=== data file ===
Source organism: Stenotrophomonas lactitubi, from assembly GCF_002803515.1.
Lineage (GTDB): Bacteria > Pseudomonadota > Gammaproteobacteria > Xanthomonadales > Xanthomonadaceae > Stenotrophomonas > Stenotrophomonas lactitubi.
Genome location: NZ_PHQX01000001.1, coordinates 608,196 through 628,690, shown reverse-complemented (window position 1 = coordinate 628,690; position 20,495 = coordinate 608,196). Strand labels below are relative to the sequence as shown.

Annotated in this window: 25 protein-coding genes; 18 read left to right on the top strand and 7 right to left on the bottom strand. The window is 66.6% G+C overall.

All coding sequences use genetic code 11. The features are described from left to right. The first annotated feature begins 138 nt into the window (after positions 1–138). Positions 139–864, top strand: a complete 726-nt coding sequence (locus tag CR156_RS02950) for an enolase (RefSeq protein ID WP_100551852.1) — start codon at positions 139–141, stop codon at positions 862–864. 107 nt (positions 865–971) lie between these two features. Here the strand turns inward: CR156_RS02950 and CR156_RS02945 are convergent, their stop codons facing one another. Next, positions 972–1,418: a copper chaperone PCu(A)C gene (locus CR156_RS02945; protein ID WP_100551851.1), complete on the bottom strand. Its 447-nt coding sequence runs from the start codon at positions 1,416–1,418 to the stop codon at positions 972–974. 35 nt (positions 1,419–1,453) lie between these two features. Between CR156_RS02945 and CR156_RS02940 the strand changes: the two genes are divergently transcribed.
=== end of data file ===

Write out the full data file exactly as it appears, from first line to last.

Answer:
Source organism: Stenotrophomonas lactitubi, from assembly GCF_002803515.1.
Lineage (GTDB): Bacteria > Pseudomonadota > Gammaproteobacteria > Xanthomonadales > Xanthomonadaceae > Stenotrophomonas > Stenotrophomonas lactitubi.
Genome location: NZ_PHQX01000001.1, coordinates 608,196 through 628,690, shown reverse-complemented (window position 1 = coordinate 628,690; position 20,495 = coordinate 608,196). Strand labels below are relative to the sequence as shown.

Annotated in this window: 25 protein-coding genes; 18 read left to right on the top strand and 7 right to left on the bottom strand. The window is 66.6% G+C overall.

All coding sequences use genetic code 11. The features are described from left to right. The first annotated feature begins 138 nt into the window (after positions 1–138). Positions 139–864, top strand: a complete 726-nt coding sequence (locus tag CR156_RS02950) for an enolase (RefSeq protein ID WP_100551852.1) — start codon at positions 139–141, stop codon at positions 862–864. 107 nt (positions 865–971) lie between these two features. Here the strand turns inward: CR156_RS02950 and CR156_RS02945 are convergent, their stop codons facing one another. Next, positions 972–1,418: a copper chaperone PCu(A)C gene (locus CR156_RS02945; protein ID WP_100551851.1), complete on the bottom strand. Its 447-nt coding sequence runs from the start codon at positions 1,416–1,418 to the stop codon at positions 972–974. 35 nt (positions 1,419–1,453) lie between these two features. Between CR156_RS02945 and CR156_RS02940 the strand changes: the two genes are divergently transcribed.